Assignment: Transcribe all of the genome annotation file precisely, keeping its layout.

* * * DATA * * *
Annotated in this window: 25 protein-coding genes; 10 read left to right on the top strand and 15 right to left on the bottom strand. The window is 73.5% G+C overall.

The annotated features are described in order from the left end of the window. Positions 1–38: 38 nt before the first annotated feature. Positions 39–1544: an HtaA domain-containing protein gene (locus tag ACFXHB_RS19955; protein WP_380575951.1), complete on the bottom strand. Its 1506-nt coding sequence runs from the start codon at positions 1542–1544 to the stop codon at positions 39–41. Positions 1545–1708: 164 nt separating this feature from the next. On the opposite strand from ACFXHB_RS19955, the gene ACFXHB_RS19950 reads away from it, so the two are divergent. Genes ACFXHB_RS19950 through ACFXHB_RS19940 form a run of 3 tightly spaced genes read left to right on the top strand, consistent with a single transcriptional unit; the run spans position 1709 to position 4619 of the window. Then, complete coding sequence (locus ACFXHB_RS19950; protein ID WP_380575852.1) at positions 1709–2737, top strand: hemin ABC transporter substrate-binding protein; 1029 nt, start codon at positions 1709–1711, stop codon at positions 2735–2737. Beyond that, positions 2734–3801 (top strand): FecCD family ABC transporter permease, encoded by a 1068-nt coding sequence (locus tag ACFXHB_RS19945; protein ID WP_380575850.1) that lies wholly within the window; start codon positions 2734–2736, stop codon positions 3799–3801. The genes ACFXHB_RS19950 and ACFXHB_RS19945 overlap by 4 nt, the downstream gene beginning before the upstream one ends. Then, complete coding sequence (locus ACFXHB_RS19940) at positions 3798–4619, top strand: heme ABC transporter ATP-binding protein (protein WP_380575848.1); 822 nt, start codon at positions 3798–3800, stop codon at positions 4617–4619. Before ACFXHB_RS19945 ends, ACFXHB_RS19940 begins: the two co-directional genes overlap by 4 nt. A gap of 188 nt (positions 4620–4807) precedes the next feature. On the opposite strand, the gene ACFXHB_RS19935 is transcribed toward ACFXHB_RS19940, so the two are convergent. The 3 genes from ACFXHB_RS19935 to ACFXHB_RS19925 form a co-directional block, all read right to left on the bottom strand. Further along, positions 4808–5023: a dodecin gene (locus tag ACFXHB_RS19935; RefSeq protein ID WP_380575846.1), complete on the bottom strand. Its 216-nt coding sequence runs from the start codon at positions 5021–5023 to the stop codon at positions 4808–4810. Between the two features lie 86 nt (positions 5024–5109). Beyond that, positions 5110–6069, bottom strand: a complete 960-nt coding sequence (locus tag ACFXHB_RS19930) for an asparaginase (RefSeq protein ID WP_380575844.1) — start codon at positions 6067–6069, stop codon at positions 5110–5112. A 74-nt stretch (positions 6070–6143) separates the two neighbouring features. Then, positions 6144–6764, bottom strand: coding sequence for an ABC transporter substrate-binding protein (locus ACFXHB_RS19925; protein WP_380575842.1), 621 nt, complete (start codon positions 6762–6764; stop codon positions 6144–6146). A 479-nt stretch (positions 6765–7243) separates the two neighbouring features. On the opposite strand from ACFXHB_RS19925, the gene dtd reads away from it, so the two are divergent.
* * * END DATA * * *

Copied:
Annotated in this window: 25 protein-coding genes; 10 read left to right on the top strand and 15 right to left on the bottom strand. The window is 73.5% G+C overall.

The annotated features are described in order from the left end of the window. Positions 1–38: 38 nt before the first annotated feature. Positions 39–1544: an HtaA domain-containing protein gene (locus tag ACFXHB_RS19955; protein WP_380575951.1), complete on the bottom strand. Its 1506-nt coding sequence runs from the start codon at positions 1542–1544 to the stop codon at positions 39–41. Positions 1545–1708: 164 nt separating this feature from the next. On the opposite strand from ACFXHB_RS19955, the gene ACFXHB_RS19950 reads away from it, so the two are divergent. Genes ACFXHB_RS19950 through ACFXHB_RS19940 form a run of 3 tightly spaced genes read left to right on the top strand, consistent with a single transcriptional unit; the run spans position 1709 to position 4619 of the window. Then, complete coding sequence (locus ACFXHB_RS19950; protein ID WP_380575852.1) at positions 1709–2737, top strand: hemin ABC transporter substrate-binding protein; 1029 nt, start codon at positions 1709–1711, stop codon at positions 2735–2737. Beyond that, positions 2734–3801 (top strand): FecCD family ABC transporter permease, encoded by a 1068-nt coding sequence (locus tag ACFXHB_RS19945; protein ID WP_380575850.1) that lies wholly within the window; start codon positions 2734–2736, stop codon positions 3799–3801. The genes ACFXHB_RS19950 and ACFXHB_RS19945 overlap by 4 nt, the downstream gene beginning before the upstream one ends. Then, complete coding sequence (locus ACFXHB_RS19940) at positions 3798–4619, top strand: heme ABC transporter ATP-binding protein (protein WP_380575848.1); 822 nt, start codon at positions 3798–3800, stop codon at positions 4617–4619. Before ACFXHB_RS19945 ends, ACFXHB_RS19940 begins: the two co-directional genes overlap by 4 nt. A gap of 188 nt (positions 4620–4807) precedes the next feature. On the opposite strand, the gene ACFXHB_RS19935 is transcribed toward ACFXHB_RS19940, so the two are convergent. The 3 genes from ACFXHB_RS19935 to ACFXHB_RS19925 form a co-directional block, all read right to left on the bottom strand. Further along, positions 4808–5023: a dodecin gene (locus tag ACFXHB_RS19935; RefSeq protein ID WP_380575846.1), complete on the bottom strand. Its 216-nt coding sequence runs from the start codon at positions 5021–5023 to the stop codon at positions 4808–4810. Between the two features lie 86 nt (positions 5024–5109). Beyond that, positions 5110–6069, bottom strand: a complete 960-nt coding sequence (locus tag ACFXHB_RS19930) for an asparaginase (RefSeq protein ID WP_380575844.1) — start codon at positions 6067–6069, stop codon at positions 5110–5112. A 74-nt stretch (positions 6070–6143) separates the two neighbouring features. Then, positions 6144–6764, bottom strand: coding sequence for an ABC transporter substrate-binding protein (locus ACFXHB_RS19925; protein WP_380575842.1), 621 nt, complete (start codon positions 6762–6764; stop codon positions 6144–6146). A 479-nt stretch (positions 6765–7243) separates the two neighbouring features. On the opposite strand from ACFXHB_RS19925, the gene dtd reads away from it, so the two are divergent.